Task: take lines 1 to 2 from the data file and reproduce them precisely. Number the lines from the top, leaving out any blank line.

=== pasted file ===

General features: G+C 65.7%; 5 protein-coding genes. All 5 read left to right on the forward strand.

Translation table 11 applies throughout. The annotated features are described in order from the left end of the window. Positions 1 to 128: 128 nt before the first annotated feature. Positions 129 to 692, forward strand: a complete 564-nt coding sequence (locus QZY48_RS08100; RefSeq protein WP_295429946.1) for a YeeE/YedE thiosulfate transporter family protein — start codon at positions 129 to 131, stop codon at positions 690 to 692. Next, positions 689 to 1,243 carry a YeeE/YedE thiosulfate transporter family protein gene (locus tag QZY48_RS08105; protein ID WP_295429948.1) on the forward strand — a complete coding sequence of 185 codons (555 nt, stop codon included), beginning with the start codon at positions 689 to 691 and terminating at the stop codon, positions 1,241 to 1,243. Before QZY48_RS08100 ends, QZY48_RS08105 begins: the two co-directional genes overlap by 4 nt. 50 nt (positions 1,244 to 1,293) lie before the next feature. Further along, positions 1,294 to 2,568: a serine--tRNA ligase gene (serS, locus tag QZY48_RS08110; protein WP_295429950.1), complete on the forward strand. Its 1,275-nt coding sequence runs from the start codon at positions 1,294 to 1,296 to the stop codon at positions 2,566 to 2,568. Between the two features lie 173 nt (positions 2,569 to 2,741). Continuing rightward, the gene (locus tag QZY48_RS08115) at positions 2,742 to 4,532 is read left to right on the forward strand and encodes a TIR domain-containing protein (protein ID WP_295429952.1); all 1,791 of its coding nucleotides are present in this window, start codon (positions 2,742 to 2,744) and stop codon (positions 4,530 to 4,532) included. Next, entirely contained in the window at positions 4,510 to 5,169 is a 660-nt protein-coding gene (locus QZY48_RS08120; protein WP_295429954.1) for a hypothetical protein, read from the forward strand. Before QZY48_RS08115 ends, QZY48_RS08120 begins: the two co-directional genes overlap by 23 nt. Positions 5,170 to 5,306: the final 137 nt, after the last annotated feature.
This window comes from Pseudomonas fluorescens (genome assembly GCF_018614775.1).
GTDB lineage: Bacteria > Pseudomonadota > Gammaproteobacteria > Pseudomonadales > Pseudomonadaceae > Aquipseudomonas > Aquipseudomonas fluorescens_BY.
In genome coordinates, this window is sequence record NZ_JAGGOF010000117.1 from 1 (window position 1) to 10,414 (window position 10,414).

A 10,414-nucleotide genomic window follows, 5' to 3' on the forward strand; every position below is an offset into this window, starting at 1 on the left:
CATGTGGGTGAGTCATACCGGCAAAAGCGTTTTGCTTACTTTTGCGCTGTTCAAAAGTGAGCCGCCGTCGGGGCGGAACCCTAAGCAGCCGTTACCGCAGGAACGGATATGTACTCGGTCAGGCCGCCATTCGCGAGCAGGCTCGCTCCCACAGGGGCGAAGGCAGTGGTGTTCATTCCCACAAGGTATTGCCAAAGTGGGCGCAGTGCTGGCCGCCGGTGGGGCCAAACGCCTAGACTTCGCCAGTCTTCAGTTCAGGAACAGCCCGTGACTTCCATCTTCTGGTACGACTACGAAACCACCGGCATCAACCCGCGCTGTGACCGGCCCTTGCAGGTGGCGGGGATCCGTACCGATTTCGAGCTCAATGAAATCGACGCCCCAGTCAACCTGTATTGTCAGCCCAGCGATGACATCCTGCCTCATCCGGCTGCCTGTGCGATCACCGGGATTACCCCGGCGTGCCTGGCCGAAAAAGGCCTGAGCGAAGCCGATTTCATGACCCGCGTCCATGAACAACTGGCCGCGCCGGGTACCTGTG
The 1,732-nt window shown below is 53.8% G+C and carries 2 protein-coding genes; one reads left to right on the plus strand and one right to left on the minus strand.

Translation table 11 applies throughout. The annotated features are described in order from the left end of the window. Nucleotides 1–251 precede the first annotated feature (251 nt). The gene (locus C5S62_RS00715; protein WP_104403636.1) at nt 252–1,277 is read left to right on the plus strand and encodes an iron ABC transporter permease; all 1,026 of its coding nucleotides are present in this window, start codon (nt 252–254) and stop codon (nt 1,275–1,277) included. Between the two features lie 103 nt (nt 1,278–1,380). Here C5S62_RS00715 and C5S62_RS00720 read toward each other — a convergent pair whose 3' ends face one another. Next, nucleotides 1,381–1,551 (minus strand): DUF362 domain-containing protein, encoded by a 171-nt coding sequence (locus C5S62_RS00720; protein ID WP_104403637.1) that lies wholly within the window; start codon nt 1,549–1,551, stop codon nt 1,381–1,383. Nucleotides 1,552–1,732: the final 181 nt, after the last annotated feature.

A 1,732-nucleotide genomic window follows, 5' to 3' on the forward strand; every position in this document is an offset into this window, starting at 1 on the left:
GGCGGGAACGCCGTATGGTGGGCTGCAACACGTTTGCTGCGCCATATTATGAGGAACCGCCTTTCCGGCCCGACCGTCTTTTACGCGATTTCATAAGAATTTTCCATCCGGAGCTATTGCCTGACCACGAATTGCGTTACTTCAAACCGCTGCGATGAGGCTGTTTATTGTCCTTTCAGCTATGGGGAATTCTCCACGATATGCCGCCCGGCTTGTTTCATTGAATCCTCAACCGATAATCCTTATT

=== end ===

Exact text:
General features: G+C 65.7%; 5 protein-coding genes. All 5 read left to right on the forward strand.

Translation table 11 applies throughout. The annotated features are described in order from the left end of the window. Positions 1 to 128: 128 nt before the first annotated feature. Positions 129 to 692, forward strand: a complete 564-nt coding sequence (locus QZY48_RS08100; RefSeq protein WP_295429946.1) for a YeeE/YedE thiosulfate transporter family protein — start codon at positions 129 to 131, stop codon at positions 690 to 692. Next, positions 689 to 1,243 carry a YeeE/YedE thiosulfate transporter family protein gene (locus tag QZY48_RS08105; protein ID WP_295429948.1) on the forward strand — a complete coding sequence of 185 codons (555 nt, stop codon included), beginning with the start codon at positions 689 to 691 and terminating at the stop codon, positions 1,241 to 1,243. Before QZY48_RS08100 ends, QZY48_RS08105 begins: the two co-directional genes overlap by 4 nt. 50 nt (positions 1,244 to 1,293) lie before the next feature. Further along, positions 1,294 to 2,568: a serine--tRNA ligase gene (serS, locus tag QZY48_RS08110; protein WP_295429950.1), complete on the forward strand. Its 1,275-nt coding sequence runs from the start codon at positions 1,294 to 1,296 to the stop codon at positions 2,566 to 2,568. Between the two features lie 173 nt (positions 2,569 to 2,741). Continuing rightward, the gene (locus tag QZY48_RS08115) at positions 2,742 to 4,532 is read left to right on the forward strand and encodes a TIR domain-containing protein (protein ID WP_295429952.1); all 1,791 of its coding nucleotides are present in this window, start codon (positions 2,742 to 2,744) and stop codon (positions 4,530 to 4,532) included. Next, entirely contained in the window at positions 4,510 to 5,169 is a 660-nt protein-coding gene (locus QZY48_RS08120; protein WP_295429954.1) for a hypothetical protein, read from the forward strand. Before QZY48_RS08115 ends, QZY48_RS08120 begins: the two co-directional genes overlap by 23 nt. Positions 5,170 to 5,306: the final 137 nt, after the last annotated feature.